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From Newsweek

Body Parts à la Carte: What Living Organ Donors Can Spare

 

One of the more intriguing aspects of Thursday’s massive corruption arrest in New Jersey was the case of Levy-Izhak Rosenbaum, accused of brokering illegal deals to buy kidneys from living donors. His story got us wondering: how much can you harvest from your own body?  NEWSWEEK's Jeneen Interlandi lists some of the organs one can donate while still alive (and, when the data were available, how much they go for):

Kidneys: You have two. You can live with one. As the most in-demand organ, kidneys fetch a high price: $30,000 in the U.S. (in which case the alleged customers of Rosenbaum were getting totally ripped off┴he’s accused of selling kidneys for $160,000 each).*

Liver: You have only one, but if you slice some off, it will grow back. Livers are the second most in-demand organ, bringing about $10,000 in the U.S.

Lung: Each lung has five lobes. You can safely part with one lobe, but any recipient would need a second lobe (from a second donor) to benefit from your gift.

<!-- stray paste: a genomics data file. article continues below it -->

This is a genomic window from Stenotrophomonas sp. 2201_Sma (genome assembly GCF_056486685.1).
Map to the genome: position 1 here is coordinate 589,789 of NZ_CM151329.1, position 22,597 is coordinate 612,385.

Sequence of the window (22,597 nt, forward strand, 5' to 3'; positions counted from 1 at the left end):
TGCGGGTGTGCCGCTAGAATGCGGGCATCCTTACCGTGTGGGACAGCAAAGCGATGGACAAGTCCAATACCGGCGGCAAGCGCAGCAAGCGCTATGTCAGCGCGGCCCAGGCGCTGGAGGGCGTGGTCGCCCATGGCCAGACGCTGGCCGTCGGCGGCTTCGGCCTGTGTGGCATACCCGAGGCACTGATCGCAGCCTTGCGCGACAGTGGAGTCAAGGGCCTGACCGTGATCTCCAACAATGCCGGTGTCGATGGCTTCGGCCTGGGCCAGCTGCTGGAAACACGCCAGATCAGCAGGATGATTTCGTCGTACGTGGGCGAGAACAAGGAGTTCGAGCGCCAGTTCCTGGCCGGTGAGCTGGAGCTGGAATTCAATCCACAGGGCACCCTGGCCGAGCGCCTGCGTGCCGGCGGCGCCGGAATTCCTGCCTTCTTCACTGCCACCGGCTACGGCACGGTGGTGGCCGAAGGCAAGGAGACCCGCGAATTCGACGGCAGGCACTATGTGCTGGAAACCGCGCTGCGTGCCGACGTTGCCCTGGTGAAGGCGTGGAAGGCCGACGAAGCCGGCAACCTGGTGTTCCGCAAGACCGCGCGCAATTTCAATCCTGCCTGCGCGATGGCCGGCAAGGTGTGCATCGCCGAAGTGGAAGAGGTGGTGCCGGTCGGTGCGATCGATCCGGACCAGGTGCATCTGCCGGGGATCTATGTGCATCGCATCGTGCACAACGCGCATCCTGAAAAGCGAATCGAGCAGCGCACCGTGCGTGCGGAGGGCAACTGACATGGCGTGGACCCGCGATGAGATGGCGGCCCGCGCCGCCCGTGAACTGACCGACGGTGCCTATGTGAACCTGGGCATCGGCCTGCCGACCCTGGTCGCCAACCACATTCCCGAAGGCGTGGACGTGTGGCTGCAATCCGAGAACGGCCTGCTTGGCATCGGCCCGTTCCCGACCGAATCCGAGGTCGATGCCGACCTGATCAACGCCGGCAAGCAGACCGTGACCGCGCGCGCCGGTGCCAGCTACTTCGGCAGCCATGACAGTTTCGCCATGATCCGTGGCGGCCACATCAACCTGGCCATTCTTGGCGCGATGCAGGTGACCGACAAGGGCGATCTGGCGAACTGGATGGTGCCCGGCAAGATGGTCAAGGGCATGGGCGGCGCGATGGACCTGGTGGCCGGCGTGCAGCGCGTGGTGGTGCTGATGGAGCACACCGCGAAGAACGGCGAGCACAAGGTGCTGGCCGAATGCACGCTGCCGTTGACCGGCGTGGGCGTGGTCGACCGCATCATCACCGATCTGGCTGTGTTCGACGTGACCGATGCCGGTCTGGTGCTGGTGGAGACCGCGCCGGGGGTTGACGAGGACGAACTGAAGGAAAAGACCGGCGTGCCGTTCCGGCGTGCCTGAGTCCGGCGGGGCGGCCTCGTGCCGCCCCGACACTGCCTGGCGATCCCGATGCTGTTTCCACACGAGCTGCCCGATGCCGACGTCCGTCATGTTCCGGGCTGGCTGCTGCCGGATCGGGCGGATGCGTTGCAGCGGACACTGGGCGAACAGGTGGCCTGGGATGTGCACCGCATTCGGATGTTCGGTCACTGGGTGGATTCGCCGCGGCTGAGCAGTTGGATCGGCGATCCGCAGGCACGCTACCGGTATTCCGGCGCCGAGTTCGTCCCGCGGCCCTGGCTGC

Eyes: Whole eyes cannot be transplanted. But individual components of the eye┴namely the lens and the cornea┴can. Some anthropologists and human-rights workers have reported the sale of lenses and corneas from living donors.

Intestine: It’s possible, but the risks are so great and the need so rare that intestine donations almost always come from deceased donors. The vast majority of intestine recipients are young children with rare disorders.

Pancreas: Another organ of which you can donate a segment. Pancreas transplants are often done to improve quality of life (by reducing or eliminating the need for constant insulin injections in diabetics, for example). They still come mostly from deceased donors, but the number of living donors is growing as the transplant technology improves.

Skin: For a long time, the feeling was that taking skin from living donors was impractical. Nowadays, people who have excess skin after significant weight loss can donate that skin, usually to burn victims for skin-graft surgery. As with eye trafficking, rumors have long circulated about a black-market trade in human skin.

Bone marrow: Harvested inside the bone, this tissue regrows in healthy donors but is killed off by chemotherapy in patients with certain types of cancer. Donated marrow allows doctors to pursue more aggressive treatments.

Blood: Another non-organ, but blood is probably the easiest, safest, and most common type of donation.


* The price for healthy kidneys on the black market varies depending on the region. In 2005, the watchdog group Organs Watch report listed the following black-market rates for healthy kidneys:
U.S.: $30,000
Israel: $10,000-$20,000
Peru: $10,000
Turkey: $7,500
Brazil: $6,000
Moldova and Romania: $2,700
India: $1,500
Philippines: $1,500
Prewar Iraq $750-$10,000

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